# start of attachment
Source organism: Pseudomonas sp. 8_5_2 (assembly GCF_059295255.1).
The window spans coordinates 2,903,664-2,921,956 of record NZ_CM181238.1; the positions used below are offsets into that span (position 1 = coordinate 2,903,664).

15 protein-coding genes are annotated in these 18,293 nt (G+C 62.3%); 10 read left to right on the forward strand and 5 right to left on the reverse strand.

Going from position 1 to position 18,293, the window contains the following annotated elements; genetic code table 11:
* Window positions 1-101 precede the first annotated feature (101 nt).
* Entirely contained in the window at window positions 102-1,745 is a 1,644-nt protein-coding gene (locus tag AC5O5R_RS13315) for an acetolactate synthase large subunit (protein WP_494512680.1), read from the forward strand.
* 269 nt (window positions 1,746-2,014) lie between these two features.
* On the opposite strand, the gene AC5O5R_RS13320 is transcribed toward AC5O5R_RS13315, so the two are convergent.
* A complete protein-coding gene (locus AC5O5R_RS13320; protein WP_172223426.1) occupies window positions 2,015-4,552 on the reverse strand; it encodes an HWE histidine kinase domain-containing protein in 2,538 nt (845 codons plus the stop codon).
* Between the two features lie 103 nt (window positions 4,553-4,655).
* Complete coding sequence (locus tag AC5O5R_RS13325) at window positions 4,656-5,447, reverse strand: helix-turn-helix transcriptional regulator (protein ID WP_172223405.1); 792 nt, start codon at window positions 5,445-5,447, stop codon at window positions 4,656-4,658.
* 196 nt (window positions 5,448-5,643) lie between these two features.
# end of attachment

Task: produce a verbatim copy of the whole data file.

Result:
Source organism: Pseudomonas sp. 8_5_2 (assembly GCF_059295255.1).
The window spans coordinates 2,903,664-2,921,956 of record NZ_CM181238.1; the positions used below are offsets into that span (position 1 = coordinate 2,903,664).

15 protein-coding genes are annotated in these 18,293 nt (G+C 62.3%); 10 read left to right on the forward strand and 5 right to left on the reverse strand.

Going from position 1 to position 18,293, the window contains the following annotated elements; genetic code table 11:
* Window positions 1-101 precede the first annotated feature (101 nt).
* Entirely contained in the window at window positions 102-1,745 is a 1,644-nt protein-coding gene (locus tag AC5O5R_RS13315) for an acetolactate synthase large subunit (protein WP_494512680.1), read from the forward strand.
* 269 nt (window positions 1,746-2,014) lie between these two features.
* On the opposite strand, the gene AC5O5R_RS13320 is transcribed toward AC5O5R_RS13315, so the two are convergent.
* A complete protein-coding gene (locus AC5O5R_RS13320; protein WP_172223426.1) occupies window positions 2,015-4,552 on the reverse strand; it encodes an HWE histidine kinase domain-containing protein in 2,538 nt (845 codons plus the stop codon).
* Between the two features lie 103 nt (window positions 4,553-4,655).
* Complete coding sequence (locus tag AC5O5R_RS13325) at window positions 4,656-5,447, reverse strand: helix-turn-helix transcriptional regulator (protein ID WP_172223405.1); 792 nt, start codon at window positions 5,445-5,447, stop codon at window positions 4,656-4,658.
* 196 nt (window positions 5,448-5,643) lie between these two features.